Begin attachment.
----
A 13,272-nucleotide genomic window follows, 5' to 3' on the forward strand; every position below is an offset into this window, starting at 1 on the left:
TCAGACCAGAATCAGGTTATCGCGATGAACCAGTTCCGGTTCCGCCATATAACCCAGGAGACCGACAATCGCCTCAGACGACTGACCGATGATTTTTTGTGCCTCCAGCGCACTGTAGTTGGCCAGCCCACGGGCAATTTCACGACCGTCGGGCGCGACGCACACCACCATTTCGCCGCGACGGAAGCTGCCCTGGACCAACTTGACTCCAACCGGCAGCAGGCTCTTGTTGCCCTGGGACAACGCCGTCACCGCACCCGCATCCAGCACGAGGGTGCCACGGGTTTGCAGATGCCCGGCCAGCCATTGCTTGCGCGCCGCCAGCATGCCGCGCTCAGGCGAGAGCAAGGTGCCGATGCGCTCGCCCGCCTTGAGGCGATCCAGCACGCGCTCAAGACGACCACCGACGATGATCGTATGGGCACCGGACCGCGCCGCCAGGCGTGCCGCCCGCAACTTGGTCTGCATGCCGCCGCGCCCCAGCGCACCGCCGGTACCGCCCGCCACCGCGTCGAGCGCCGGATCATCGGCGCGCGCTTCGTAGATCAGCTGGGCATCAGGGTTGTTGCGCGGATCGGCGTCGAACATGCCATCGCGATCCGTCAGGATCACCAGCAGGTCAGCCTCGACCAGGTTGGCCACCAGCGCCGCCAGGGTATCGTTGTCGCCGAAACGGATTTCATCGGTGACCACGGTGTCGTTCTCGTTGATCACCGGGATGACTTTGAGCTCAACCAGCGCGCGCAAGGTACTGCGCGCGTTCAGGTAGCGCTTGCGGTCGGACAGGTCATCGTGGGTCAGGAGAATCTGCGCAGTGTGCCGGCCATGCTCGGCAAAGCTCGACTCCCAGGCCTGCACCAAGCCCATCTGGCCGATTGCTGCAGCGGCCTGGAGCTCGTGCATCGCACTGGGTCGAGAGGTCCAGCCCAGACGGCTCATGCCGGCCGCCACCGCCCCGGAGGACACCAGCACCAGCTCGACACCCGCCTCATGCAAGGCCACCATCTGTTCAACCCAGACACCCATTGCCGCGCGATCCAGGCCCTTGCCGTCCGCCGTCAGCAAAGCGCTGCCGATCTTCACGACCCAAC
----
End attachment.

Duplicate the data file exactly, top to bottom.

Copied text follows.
A 13,272-nucleotide genomic window follows, 5' to 3' on the forward strand; every position below is an offset into this window, starting at 1 on the left:
TCAGACCAGAATCAGGTTATCGCGATGAACCAGTTCCGGTTCCGCCATATAACCCAGGAGACCGACAATCGCCTCAGACGACTGACCGATGATTTTTTGTGCCTCCAGCGCACTGTAGTTGGCCAGCCCACGGGCAATTTCACGACCGTCGGGCGCGACGCACACCACCATTTCGCCGCGACGGAAGCTGCCCTGGACCAACTTGACTCCAACCGGCAGCAGGCTCTTGTTGCCCTGGGACAACGCCGTCACCGCACCCGCATCCAGCACGAGGGTGCCACGGGTTTGCAGATGCCCGGCCAGCCATTGCTTGCGCGCCGCCAGCATGCCGCGCTCAGGCGAGAGCAAGGTGCCGATGCGCTCGCCCGCCTTGAGGCGATCCAGCACGCGCTCAAGACGACCACCGACGATGATCGTATGGGCACCGGACCGCGCCGCCAGGCGTGCCGCCCGCAACTTGGTCTGCATGCCGCCGCGCCCCAGCGCACCGCCGGTACCGCCCGCCACCGCGTCGAGCGCCGGATCATCGGCGCGCGCTTCGTAGATCAGCTGGGCATCAGGGTTGTTGCGCGGATCGGCGTCGAACATGCCATCGCGATCCGTCAGGATCACCAGCAGGTCAGCCTCGACCAGGTTGGCCACCAGCGCCGCCAGGGTATCGTTGTCGCCGAAACGGATTTCATCGGTGACCACGGTGTCGTTCTCGTTGATCACCGGGATGACTTTGAGCTCAACCAGCGCGCGCAAGGTACTGCGCGCGTTCAGGTAGCGCTTGCGGTCGGACAGGTCATCGTGGGTCAGGAGAATCTGCGCAGTGTGCCGGCCATGCTCGGCAAAGCTCGACTCCCAGGCCTGCACCAAGCCCATCTGGCCGATTGCTGCAGCGGCCTGGAGCTCGTGCATCGCACTGGGTCGAGAGGTCCAGCCCAGACGGCTCATGCCGGCCGCCACCGCCCCGGAGGACACCAGCACCAGCTCGACACCCGCCTCATGCAAGGCCACCATCTGTTCAACCCAGACACCCATTGCCGCGCGATCCAGGCCCTTGCCGTCCGCCGTCAGCAAAGCGCTGCCGATCTTCACGACCCAAC